Source of Hydrocarbons in the Blue Ridge Oil Field, Fort Bend County, Southeast Texas Gulf Coast Basin
Zhou, Qishan 1990-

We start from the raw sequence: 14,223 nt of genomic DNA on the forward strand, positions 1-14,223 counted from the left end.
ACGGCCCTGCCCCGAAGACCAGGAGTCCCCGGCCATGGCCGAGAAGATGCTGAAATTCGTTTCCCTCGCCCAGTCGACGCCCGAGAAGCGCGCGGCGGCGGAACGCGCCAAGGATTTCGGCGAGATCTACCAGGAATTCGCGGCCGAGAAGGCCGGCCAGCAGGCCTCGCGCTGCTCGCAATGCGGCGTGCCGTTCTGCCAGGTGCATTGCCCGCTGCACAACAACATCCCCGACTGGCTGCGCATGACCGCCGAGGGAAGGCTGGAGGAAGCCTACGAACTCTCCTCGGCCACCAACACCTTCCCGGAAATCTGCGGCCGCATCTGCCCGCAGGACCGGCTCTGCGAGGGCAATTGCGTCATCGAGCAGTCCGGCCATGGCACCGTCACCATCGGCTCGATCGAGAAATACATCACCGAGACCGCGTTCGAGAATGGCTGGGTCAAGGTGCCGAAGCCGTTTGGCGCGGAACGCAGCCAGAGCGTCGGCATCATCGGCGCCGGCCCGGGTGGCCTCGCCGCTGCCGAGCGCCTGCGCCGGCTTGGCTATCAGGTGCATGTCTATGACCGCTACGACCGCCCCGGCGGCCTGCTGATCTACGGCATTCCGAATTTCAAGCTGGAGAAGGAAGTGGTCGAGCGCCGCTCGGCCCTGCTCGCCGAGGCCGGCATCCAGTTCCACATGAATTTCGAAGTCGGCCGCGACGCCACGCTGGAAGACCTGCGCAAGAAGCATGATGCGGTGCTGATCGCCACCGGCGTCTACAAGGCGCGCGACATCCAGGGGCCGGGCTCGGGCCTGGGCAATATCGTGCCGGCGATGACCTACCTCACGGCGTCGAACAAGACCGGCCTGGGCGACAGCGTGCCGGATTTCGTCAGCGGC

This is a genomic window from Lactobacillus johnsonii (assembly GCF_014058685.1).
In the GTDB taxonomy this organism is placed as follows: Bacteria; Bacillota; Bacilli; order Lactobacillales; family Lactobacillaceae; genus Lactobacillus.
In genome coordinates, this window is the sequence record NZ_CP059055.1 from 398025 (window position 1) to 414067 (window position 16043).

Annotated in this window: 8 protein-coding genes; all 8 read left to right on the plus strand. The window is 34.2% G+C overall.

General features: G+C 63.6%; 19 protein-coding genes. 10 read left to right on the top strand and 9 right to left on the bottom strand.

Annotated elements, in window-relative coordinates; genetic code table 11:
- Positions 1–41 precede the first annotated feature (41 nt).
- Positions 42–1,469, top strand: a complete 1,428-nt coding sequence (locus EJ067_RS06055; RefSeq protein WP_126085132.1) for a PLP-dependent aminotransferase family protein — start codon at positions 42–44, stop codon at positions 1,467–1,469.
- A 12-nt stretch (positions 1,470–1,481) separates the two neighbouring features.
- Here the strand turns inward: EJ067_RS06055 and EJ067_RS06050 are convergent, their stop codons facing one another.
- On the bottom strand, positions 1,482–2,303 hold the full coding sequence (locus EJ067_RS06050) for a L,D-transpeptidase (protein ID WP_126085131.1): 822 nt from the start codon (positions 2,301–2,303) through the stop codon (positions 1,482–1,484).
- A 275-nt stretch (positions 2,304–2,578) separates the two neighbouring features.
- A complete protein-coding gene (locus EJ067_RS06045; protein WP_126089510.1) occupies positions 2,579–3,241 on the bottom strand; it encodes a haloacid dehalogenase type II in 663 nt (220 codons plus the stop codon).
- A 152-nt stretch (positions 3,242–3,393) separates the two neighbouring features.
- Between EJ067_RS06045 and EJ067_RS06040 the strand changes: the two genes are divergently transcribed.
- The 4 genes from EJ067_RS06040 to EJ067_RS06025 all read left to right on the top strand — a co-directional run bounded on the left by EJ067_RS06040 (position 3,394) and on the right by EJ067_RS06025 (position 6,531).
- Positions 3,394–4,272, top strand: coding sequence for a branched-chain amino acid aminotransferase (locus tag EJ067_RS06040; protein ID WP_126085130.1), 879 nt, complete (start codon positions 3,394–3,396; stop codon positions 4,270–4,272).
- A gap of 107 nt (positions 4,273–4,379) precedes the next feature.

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The source-formation environment and maturity of hydrocarbons from the Frio formation of the Blue Ridge field of the southeast Texas Gulf Coast Basin were determined by fingerprinting with high-resolution whole-oil gas chromatography (GC). Then, SARA fractionation into saturates, aromatics, resins, and asphaltenes by high-performance liquid chromatography (HPLC) followed by gas chromatography-mass spectrometry (GC-MS) analysis were completed for study by biomarker inversion. PetroMod2012 was used to predict the potential source rock and geologic history of the Blue Ridge field. Blue Ridge oil has an initial heavy-hydrocarbon oil charge that was biodegraded, then followed by influx of a lighter-hydrocarbon oil. GC and biomarker analyses show the heavier-hydrocarbon oil fraction likely formed in a suboxic/oxic, marl-dominated, terrestrial dominant to marine transitional environment with mainly higher-plant input. It was generated in the main oil generation window with %Ro from 0.7 to 0.8% at the expulsion temperature of 122 to 130°C. The oils were likely sourced from the Middle Wilcox or deeper beds, which entered the oil window from 26 to 15 Ma. Comparing biomarker and GC analysis of the Blue Ridge oil with the South Liberty and Brazoria oils, indicates that they share the same genetic family. The minor differences between the three oils are that the South Liberty and Blue Ridge oils contain more higher-plant input, whereas, the Brazoria oil contains more marine input. Comparing the maturity level of the three oils, indicates that the Blue Ridge oil has the same range of maturity as the Brazoria oil, whereas, the South Liberty oil is similar to, but a little more mature than, the Blue Ridge and Brazoria oils. The similar maturation level of the three oils also supports that they share a common maturation history and thus a common source.